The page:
When the tour takes place during the day (tours in the old city take place all year), the tourists also go to the candle factory where they enjoy the unique gifts. Since the Baal Shem Tov says that we can learn a lesson in avodas Hashem from everything, the guides point out the difference between Shabbos candles and Havdala candles.
“We bring in Shabbos with candles that are separate. When we part from Shabbos, we use braided candles. The Shabbos works that way on the family, bringing everyone together.”
MIRACLE IN THE SHUL
We headed for one of the most ancient shuls in the old city, the Ashkenazi Ari shul. According to tradition, and as the sign says in the entrance, this is the chakal tapuchin kadishin (lit. the garden of holy apples; a kabbalistic reference). From here, the Arizal and his students went forth to greet the Shabbos Queen.
It is exciting even for someone who has just heard of the Ari for the first time, as he is presented with many wondrous stories about his life. When they were told the story about the Ari suggesting to his talmidim that they welcome Shabbos in Yerushalayim, and his talmidim said they would ask their wives, upon which the Ari said they had forfeited an auspicious time to bring the Geula, the group of command staff protested, “What’s wrong with speaking to your wife?” Eyal explained the Rebbe’s sicha on the story by saying, “When the general gives an order, even if it sounds like a suggestion, there is no time to consult, not even with your wife. You simply charge towards the goal.”
The Arizal lived only two years in Tzfas and passed away at the very young age of 38. However, during those two years, he transformed the world of Kabbala. One of his big innovations is that in our times, the secrets of Torah no longer need to remain a secret. Now it is permissible and a mitzva to reveal this wisdom. Later on, Kabbala expanded through the teachings of Chassidus and it has reached a point where it is accessible to all.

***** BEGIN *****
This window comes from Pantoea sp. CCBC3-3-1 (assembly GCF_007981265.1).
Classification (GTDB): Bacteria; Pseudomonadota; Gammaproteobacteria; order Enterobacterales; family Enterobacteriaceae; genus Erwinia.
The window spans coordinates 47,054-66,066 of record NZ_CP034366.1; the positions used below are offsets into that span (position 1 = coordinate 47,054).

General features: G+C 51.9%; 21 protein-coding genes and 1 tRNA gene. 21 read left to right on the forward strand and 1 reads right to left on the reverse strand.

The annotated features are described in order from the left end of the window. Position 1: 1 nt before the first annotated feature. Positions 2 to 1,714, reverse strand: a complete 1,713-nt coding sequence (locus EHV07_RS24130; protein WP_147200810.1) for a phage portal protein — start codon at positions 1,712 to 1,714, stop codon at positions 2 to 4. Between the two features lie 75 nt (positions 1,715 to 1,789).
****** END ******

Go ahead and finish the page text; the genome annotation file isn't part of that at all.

The shul was renovated after the major earthquake on 24 Teves 5597/1759. During the Ari’s times, this was the place where the famous Kabbalas Shabbos of the Ari and his talmidim took place. The Kabbalas Shabbos prayers, that are recited in every community today, were formulated in Tzfas 500 years ago. The great kabbalists said we need to prepare for Shabbos properly, not only physically but spiritually too. So they would go out to the fields on Erev Shabbos and sing and dance as they welcomed the Shabbos Queen. Today too, we welcome Shabbos with simcha and song.
“During the War of Independence many miracles took place. One of them happened in this shul. A piece of shrapnel entered the shul in the middle of the davening, just as the congregation was bowing down for Modim. The shrapnel passed over them all and entered the bima where there remains a hole today.”
PRAYER ACHIEVES HALF
Another stop on our interesting route was the shul of R’ Avrohom Dov Auerbach of Ovruch zt”l, who made aliya in 5591/1751. Upon arriving in Tzfas, the Chassidic community appointed him as their rav. Although he was a Chassidic rav, he was also accepted by the Sephardim and the perushim.
“In this shul, one of the greatest miracles to take place in Tzfas occurred. In 5597/1759, there was a devastating earthquake which nearly destroyed the entire city. Many Jews were killed. When the earthquake began, R’ Avrohom Dov was davening Mincha in shul. When the earth began to shake, he gathered all those who were in the shul and told them to lie on the ground and hold on. The quake intensified and the congregants were sure that the building would collapse on them. The entire building around them collapsed, the walls fell, and only the small area that they were in remained intact. Even the ceiling that covered that area remained intact, suspended in the air, without a wall or any support to hold it up.